From creepy laughs to spy bugs, Amazon’s Echo devices have been in the limelight for more than a dozen or two reasons, and it seems like Alexa is going to hog maybe a bit more of your attention due to a “Krack” on the wall.
Reports have emerged stating that the millions of first-generation Amazon Echo devices and even the eighth generation Kindle are susceptible to a Krack WiFi vulnerability. The vulnerability allows hackers to execute a man-in-the-middle attack against a WPA2 protected the network.
Krack, a jazzy abbreviation of Key Reinstallation Attack was first revealed by researchers Mathy Vanhoef and Frank Piessens in 2017. The vulnerability existed in the four-way handshake of the WPA2 protocol, which secured almost all modern Wi-Fi networks at that time.
According to researchers, attackers could have easily exploited the vulnerability by using key reinstallation attack if the victim was within the network. The attack would enable access to details like passwords, email, photos, and even financial data like credit card numbers were among several other personal and sensitive data that was vulnerable.
After the vulnerability was discovered, Amazon had released a patch for affected devices early this year after researchers from ESET informed the Amazon about the vulnerability. But “Krack” has cracked its way open to the surface, and researchers from ESET have discovered and again confirmed that the first-generation Amazon Echo and the eighth generation of Kindle are still affected by “Krack” vulnerability.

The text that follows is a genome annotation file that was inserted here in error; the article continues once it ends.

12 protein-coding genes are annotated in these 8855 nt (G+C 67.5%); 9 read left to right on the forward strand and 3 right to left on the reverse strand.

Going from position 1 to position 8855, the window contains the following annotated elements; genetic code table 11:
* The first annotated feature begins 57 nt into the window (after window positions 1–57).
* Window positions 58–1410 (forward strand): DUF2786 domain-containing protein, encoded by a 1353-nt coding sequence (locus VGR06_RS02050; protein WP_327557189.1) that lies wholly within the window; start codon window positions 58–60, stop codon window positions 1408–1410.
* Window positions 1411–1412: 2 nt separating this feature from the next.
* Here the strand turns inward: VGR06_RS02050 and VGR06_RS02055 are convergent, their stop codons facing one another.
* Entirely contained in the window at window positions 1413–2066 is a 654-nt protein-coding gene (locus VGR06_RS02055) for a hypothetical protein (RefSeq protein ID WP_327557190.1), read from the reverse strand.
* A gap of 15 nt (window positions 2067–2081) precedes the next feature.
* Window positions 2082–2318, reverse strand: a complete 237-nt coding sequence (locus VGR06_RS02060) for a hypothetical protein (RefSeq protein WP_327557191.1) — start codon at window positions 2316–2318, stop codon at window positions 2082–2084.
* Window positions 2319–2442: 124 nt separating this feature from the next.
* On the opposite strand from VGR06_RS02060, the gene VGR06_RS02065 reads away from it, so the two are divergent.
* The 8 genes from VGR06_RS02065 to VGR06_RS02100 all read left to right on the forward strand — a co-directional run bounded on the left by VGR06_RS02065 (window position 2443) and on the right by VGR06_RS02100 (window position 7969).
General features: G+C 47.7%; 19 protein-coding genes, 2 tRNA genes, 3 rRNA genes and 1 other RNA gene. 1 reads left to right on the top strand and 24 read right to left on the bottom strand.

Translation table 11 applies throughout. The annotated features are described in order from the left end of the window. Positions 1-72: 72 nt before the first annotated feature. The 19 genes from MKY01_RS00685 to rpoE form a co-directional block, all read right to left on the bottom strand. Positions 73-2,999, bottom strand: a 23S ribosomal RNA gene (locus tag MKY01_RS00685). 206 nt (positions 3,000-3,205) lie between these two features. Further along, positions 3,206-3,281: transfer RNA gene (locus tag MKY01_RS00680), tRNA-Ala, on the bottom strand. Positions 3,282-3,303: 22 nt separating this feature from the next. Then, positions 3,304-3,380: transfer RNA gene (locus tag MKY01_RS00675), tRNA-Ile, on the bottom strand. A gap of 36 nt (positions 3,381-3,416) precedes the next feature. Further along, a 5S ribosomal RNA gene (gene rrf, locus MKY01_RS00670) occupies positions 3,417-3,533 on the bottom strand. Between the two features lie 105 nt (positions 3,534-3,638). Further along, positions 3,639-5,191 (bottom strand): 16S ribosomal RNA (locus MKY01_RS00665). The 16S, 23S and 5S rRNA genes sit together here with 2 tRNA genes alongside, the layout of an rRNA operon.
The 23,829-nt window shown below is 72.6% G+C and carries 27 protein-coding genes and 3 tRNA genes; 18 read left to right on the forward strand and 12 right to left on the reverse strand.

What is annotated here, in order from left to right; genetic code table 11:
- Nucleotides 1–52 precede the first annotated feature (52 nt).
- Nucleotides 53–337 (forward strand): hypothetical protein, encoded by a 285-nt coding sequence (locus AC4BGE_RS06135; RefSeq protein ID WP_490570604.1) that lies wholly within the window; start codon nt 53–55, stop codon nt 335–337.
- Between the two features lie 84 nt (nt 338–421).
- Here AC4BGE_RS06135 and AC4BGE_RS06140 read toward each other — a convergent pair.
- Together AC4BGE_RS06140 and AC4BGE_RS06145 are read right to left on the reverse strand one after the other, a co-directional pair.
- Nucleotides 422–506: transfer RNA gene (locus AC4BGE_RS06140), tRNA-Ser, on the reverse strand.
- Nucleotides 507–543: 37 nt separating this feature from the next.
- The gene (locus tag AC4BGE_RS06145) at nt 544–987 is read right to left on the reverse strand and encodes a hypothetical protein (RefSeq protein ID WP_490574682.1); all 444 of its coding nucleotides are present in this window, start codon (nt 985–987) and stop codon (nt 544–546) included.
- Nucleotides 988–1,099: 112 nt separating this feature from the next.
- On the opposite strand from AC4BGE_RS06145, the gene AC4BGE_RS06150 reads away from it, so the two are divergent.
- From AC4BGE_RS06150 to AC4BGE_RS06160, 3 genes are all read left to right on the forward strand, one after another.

“The Echo 1st generation and Amazon Kindle 8th generation devices were found to be vulnerable to two KRACK vulnerabilities”, ESET researchers stated in their report. “Using Vanhoef’s scripts, we were able to replicate the reinstallation of the pairwise encryption key (PTK-TK) in the four-way handshake (CVE-2017-13077) and reinstallation of the group key (GTK) in the four-way handshake (CVE-2017-13078).”
Even though Amazon had patched the vulnerability, the reason why Krack still looms in the air is that several users may not have updated their devices and ESET has urged users to go to the setting of these devices to make sure they are running the latest firmware.
Vulnerabilities in Amazon Echo devices are not a new thing and it has echoed even before. In the last edition of DEFCON security conference researchers Wu HuiYu and Qian Wenxiang gave a live demonstration on how to hack a smart speaker. The team used Amazon Echo smart speakers to present their attack program.
The researchers hacked the speaker by adding a malicious device embedded with an attack program. “After several months of research, we successfully break the Amazon Echo by using multiple vulnerabilities in the Amazon Echo system, and achieve remote eavesdropping,” the researchers said in a media report. “When the attack succeeds, we can control Amazon Echo for eavesdropping and send the voice data through a network to the attacker.”